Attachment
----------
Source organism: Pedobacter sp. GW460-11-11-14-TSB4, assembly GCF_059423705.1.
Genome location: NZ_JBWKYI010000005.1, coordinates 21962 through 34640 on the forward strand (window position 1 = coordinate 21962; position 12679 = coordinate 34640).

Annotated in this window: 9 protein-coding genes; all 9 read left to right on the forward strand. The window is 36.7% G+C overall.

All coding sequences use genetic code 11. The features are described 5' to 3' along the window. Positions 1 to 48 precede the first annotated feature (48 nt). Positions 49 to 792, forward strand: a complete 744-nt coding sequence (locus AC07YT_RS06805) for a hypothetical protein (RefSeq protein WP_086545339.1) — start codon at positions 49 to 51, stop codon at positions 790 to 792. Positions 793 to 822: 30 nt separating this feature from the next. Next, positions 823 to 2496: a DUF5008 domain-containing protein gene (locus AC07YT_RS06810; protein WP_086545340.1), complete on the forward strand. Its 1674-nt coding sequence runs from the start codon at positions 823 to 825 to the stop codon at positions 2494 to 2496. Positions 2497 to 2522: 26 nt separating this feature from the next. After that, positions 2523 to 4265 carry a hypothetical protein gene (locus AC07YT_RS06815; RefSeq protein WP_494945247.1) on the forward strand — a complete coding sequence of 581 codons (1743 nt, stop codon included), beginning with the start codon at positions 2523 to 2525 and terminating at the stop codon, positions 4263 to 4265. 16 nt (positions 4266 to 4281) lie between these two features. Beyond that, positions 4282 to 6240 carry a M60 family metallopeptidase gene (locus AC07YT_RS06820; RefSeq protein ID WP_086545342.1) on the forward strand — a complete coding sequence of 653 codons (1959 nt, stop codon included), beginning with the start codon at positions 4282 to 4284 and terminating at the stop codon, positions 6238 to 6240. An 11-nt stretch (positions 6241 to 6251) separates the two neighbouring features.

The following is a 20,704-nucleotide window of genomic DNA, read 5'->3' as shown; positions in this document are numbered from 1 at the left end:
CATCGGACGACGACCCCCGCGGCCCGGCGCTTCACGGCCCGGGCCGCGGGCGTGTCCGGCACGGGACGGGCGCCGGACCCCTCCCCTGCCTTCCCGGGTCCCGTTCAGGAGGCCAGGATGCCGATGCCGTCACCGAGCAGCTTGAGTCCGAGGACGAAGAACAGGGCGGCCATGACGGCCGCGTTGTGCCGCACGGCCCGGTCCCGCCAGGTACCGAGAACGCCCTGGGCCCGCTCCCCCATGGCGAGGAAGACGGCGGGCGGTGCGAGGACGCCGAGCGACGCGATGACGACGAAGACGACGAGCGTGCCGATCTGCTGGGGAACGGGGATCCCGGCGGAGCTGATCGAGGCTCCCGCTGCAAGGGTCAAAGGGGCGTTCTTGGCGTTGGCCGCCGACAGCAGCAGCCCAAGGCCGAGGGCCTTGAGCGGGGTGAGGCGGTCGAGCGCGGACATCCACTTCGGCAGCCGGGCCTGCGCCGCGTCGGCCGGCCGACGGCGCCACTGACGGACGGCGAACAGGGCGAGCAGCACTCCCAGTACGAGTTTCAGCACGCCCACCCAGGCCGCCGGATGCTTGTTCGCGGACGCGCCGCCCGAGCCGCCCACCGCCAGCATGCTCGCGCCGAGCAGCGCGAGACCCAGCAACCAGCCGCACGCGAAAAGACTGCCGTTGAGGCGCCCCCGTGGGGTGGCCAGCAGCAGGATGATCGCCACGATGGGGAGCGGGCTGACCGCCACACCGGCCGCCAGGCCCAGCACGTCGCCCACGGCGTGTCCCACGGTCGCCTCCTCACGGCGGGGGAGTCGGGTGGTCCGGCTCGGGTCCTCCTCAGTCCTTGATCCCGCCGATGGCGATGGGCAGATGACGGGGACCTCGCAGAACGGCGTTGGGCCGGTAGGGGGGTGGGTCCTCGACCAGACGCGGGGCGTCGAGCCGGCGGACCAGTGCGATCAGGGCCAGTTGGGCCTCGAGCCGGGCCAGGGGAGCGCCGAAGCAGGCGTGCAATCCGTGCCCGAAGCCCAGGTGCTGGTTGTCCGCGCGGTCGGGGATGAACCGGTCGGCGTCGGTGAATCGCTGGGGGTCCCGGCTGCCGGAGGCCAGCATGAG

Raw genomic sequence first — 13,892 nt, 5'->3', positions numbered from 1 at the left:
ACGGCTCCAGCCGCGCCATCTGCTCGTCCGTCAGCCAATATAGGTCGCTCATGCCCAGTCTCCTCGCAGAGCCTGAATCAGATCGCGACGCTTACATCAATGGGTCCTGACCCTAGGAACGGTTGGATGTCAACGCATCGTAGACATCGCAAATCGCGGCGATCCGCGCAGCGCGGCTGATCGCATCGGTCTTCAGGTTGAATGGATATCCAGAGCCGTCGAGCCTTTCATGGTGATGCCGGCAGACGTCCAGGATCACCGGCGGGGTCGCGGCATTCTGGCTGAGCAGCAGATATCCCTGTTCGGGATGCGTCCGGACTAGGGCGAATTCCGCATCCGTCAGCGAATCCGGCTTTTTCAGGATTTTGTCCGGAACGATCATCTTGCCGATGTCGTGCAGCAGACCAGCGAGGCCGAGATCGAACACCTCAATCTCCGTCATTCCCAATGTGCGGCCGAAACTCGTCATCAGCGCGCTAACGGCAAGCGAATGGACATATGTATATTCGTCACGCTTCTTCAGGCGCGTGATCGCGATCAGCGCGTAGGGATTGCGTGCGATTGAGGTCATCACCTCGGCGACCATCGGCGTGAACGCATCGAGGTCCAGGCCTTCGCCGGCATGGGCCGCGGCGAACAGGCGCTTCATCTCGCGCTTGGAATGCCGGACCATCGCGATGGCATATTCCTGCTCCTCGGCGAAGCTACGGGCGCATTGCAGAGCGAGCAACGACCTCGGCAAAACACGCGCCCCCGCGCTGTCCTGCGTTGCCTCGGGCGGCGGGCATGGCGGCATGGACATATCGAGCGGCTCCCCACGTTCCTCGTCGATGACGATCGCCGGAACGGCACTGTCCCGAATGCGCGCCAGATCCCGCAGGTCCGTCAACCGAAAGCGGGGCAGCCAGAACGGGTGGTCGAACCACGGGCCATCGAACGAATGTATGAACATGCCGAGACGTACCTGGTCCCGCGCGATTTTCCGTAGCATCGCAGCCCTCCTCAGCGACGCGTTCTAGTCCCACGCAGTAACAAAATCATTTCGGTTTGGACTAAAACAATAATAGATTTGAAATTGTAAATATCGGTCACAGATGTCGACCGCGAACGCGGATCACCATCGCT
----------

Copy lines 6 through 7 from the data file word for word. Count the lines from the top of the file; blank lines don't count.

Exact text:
CATCGGACGACGACCCCCGCGGCCCGGCGCTTCACGGCCCGGGCCGCGGGCGTGTCCGGCACGGGACGGGCGCCGGACCCCTCCCCTGCCTTCCCGGGTCCCGTTCAGGAGGCCAGGATGCCGATGCCGTCACCGAGCAGCTTGAGTCCGAGGACGAAGAACAGGGCGGCCATGACGGCCGCGTTGTGCCGCACGGCCCGGTCCCGCCAGGTACCGAGAACGCCCTGGGCCCGCTCCCCCATGGCGAGGAAGACGGCGGGCGGTGCGAGGACGCCGAGCGACGCGATGACGACGAAGACGACGAGCGTGCCGATCTGCTGGGGAACGGGGATCCCGGCGGAGCTGATCGAGGCTCCCGCTGCAAGGGTCAAAGGGGCGTTCTTGGCGTTGGCCGCCGACAGCAGCAGCCCAAGGCCGAGGGCCTTGAGCGGGGTGAGGCGGTCGAGCGCGGACATCCACTTCGGCAGCCGGGCCTGCGCCGCGTCGGCCGGCCGACGGCGCCACTGACGGACGGCGAACAGGGCGAGCAGCACTCCCAGTACGAGTTTCAGCACGCCCACCCAGGCCGCCGGATGCTTGTTCGCGGACGCGCCGCCCGAGCCGCCCACCGCCAGCATGCTCGCGCCGAGCAGCGCGAGACCCAGCAACCAGCCGCACGCGAAAAGACTGCCGTTGAGGCGCCCCCGTGGGGTGGCCAGCAGCAGGATGATCGCCACGATGGGGAGCGGGCTGACCGCCACACCGGCCGCCAGGCCCAGCACGTCGCCCACGGCGTGTCCCACGGTCGCCTCCTCACGGCGGGGGAGTCGGGTGGTCCGGCTCGGGTCCTCCTCAGTCCTTGATCCCGCCGATGGCGATGGGCAGATGACGGGGACCTCGCAGAACGGCGTTGGGCCGGTAGGGGGGTGGGTCCTCGACCAGACGCGGGGCGTCGAGCCGGCGGACCAGTGCGATCAGGGCCAGTTGGGCCTCGAGCCGGGCCAGGGGAGCGCCGAAGCAGGCGTGCAATCCGTGCCCGAAGCCCAGGTGCTGGTTGTCCGCGCGGTCGGGGATGAACCGGTCGGCGTCGGTGAATCGCTGGGGGTCCCGGCTGCCGGAGGCCAGCATGAG

Raw genomic sequence first — 13,892 nt, 5'->3', positions numbered from 1 at the left: